The Mukroh Massacre: Counting the Cost
By Kyrsoibor Pyrtuh
On November 22, 2022, while millions of soccer fans, including those from Meghalaya, were cheering for Messi the Argentinian Soccer star who performed at the Lusail Stadium in Qatar, in Meghalaya the State suddenly plunged into a deep mess in the aftermath of the gory Mukroh Massacre where innocent villagers were indiscriminately shot at. The incident deserves condemnation in the strongest possible words and those mad cops involved in the unprovoked firing must be prosecuted.
Meghalaya is already a messy state where innocent lives were murdered in cold blood by neighbouring Assam Police and armed forest guards. The Dome of the State Legislative Assembly had collapsed in recent months, several iconic and historical buildings, like the former National Sports Club of Assam (NSCA) and Tara Ghar, are now being demolished for reasons best known to people who preside over the Secretariat. Nearly 50% of children are stunted and health care is in shambles. The Covid19 pandemic which should have taught us to be sober and temperate, had however enriched the few and corruption is at its peak. Besides, that we also have rising unemployment, substance abuse and violence against women etc. Aren’t these signs of a messy or chaotic State and no one seems to bother, except making noises sans a sense of direction.
It is true that Mukroh Village is not a disputed area nor is it in the list of areas of differences between Meghalaya and Assam. In fact, Mukroh is one of the fifty-nine (59) villages which fall under the Elaka and Dolloiship of Raliang in Jaiñtia Hills. However, geographically speaking Mukroh is in close proximity to areas which are situated on the Meghalaya and Assam border. It must be noted that these areas are primarily inhabited by indigenous Mikir and Hynñiewtrep people and these ethnic communities are having their own unique socio-cultural and religious identities with annual collection of non-timber forest produce from the surrounding forests being one of their inherent cultural practices.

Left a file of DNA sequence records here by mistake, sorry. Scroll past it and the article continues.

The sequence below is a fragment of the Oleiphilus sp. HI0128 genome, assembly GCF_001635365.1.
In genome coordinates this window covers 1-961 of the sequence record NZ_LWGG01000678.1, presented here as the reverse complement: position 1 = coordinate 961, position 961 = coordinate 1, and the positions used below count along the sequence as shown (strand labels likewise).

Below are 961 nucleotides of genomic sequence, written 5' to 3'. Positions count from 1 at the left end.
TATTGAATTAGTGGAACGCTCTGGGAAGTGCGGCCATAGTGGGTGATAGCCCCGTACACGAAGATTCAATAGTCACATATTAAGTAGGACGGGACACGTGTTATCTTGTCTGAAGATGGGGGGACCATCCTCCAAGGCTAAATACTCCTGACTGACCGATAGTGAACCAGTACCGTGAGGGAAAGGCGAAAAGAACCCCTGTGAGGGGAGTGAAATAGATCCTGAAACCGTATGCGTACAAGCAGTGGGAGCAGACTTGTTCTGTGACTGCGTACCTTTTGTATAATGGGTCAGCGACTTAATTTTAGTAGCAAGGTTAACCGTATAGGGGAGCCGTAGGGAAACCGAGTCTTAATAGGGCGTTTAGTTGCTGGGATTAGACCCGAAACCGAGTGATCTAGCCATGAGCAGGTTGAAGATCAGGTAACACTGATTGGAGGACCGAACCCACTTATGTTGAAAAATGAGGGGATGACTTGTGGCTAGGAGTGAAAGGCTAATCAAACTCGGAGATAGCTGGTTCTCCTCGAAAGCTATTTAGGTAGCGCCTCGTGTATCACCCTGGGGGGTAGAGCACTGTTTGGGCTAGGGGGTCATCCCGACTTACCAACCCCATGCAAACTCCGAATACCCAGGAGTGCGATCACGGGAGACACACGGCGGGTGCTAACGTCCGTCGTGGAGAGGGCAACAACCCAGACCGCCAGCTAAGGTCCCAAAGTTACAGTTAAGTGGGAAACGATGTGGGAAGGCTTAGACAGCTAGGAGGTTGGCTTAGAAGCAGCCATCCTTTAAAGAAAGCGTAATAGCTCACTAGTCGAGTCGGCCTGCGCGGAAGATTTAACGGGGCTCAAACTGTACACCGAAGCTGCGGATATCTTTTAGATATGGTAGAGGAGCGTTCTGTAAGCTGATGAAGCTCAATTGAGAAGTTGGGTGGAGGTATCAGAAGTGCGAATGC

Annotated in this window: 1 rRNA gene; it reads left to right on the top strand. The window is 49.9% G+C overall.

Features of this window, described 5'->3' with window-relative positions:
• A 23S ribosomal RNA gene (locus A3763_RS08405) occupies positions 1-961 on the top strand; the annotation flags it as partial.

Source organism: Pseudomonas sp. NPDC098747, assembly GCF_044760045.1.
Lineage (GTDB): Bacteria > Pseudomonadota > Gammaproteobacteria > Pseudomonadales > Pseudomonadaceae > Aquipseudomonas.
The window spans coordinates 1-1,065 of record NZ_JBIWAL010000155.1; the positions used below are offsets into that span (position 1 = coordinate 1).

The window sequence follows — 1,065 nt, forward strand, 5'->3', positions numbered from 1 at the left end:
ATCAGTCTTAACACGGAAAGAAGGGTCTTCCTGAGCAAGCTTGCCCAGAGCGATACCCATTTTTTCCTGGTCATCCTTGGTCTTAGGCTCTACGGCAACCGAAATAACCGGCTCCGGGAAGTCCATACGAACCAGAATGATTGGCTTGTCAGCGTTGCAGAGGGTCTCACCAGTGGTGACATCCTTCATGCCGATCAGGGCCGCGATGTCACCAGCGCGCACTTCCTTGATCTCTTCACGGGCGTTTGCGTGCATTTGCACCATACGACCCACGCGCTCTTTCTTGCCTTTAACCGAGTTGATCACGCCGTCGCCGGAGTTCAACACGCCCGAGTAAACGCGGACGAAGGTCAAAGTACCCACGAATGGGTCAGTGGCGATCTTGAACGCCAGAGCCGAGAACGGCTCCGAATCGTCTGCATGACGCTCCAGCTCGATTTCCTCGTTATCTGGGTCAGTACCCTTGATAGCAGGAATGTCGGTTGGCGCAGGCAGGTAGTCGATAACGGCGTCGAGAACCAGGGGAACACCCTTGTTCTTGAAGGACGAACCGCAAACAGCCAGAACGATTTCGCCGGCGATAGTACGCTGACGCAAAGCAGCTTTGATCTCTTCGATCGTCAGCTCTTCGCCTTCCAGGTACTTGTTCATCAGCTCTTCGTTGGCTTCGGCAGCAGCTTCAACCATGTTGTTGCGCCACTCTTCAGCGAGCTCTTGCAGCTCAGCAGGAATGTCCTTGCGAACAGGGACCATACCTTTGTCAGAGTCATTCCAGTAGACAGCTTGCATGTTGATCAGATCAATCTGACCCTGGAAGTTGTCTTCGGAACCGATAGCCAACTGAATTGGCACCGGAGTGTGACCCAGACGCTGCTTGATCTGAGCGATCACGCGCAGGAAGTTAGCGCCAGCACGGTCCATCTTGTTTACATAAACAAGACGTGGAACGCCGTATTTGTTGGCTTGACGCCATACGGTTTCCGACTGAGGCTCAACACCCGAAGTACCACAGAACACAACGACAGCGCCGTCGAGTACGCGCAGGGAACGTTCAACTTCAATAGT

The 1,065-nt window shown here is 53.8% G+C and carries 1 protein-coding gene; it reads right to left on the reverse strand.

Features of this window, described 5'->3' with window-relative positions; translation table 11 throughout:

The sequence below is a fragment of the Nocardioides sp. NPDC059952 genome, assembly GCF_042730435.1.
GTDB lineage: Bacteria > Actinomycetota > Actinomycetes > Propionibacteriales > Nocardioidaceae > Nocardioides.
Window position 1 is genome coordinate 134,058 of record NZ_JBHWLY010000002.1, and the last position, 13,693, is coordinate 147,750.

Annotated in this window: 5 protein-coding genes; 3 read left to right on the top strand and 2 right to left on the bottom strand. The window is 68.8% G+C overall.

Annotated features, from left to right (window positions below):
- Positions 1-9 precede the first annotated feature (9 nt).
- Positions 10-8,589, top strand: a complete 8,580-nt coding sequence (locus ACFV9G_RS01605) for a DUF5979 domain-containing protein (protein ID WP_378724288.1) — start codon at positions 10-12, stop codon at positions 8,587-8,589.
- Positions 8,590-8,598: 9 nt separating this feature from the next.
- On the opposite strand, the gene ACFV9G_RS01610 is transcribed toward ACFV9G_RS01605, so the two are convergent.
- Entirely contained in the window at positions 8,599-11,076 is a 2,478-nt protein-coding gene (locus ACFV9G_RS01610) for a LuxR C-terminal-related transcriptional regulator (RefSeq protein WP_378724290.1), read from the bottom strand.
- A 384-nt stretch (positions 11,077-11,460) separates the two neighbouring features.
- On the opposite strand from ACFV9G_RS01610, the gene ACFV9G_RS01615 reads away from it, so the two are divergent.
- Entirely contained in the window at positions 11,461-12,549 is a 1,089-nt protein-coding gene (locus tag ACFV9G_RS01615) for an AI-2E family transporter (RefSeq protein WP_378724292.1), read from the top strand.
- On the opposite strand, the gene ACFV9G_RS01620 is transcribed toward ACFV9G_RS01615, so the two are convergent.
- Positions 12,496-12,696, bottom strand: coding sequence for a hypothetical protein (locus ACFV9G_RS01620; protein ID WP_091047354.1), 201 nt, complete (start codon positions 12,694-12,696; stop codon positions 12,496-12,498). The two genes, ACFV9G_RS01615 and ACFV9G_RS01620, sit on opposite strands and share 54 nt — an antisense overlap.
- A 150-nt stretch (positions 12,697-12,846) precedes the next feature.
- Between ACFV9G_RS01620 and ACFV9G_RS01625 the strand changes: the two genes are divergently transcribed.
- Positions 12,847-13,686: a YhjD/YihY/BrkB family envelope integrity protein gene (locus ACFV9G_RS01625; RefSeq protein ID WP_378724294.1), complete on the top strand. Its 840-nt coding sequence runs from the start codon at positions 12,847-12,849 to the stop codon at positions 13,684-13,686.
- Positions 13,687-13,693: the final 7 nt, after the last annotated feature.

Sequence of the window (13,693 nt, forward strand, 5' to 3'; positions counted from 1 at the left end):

Putting forward the historical context, the Jowai sub division was created vide Notification The 16th November 1869 and the said notification described the local limits of the jurisdiction of officers stationed at Jowye, in the District of Khasi and Jaiñtia Hills. Further the Jowye Sub-Division included the whole of Jynteah Hills, consisting of the Police Station and Dolloiships mentioned here: 1. Darrang 2. Jowye 3. Kookees 4. Lakadeng 5. Meekirs 6. Mansaw 7. Muskote 8. Nongbha 9. Nongfloot 10. Nong-Jingee 11. Nongkhlieh 12. Nurpoo 13. Nurtheng 14. Oomeeo and Panchpoonjee 15. Ooomwai 16. Raliang 17. Rambai 18. Sath-Pathar 19. Sath-Poonjee 20. Shang-Poong 21. Shilliang-Muntang 22. Sootoongah and 23. Toomar.
Therefore, the Jowye Sub division of 1869 formed the modern day Jaiñtia or Pnar region which is now under the Jaiñtia Hills Autonomous District Council and the two Administrative Units, i.e, West and East Jaiñtia Hills Districts. Then, history took its own course when in 1950 the Governor of Assam appointed the Commission to examine and report in the matter of, (a) exclusion of certain areas from the United Khasi and Jaiñtia Hills Autonomous District and inclusion of the same in the Autonomous District of Mikir Hills and (b) exclusion of certain areas from the Mikir Hills District. The term of references of the Commission is to- “examine and report the matter of exclusion of two blocks of areas…in the Jowai Sub-Division of the United Khasi-Jaiñtia Hills District and inclusion of the said areas in the Mikir Hills.”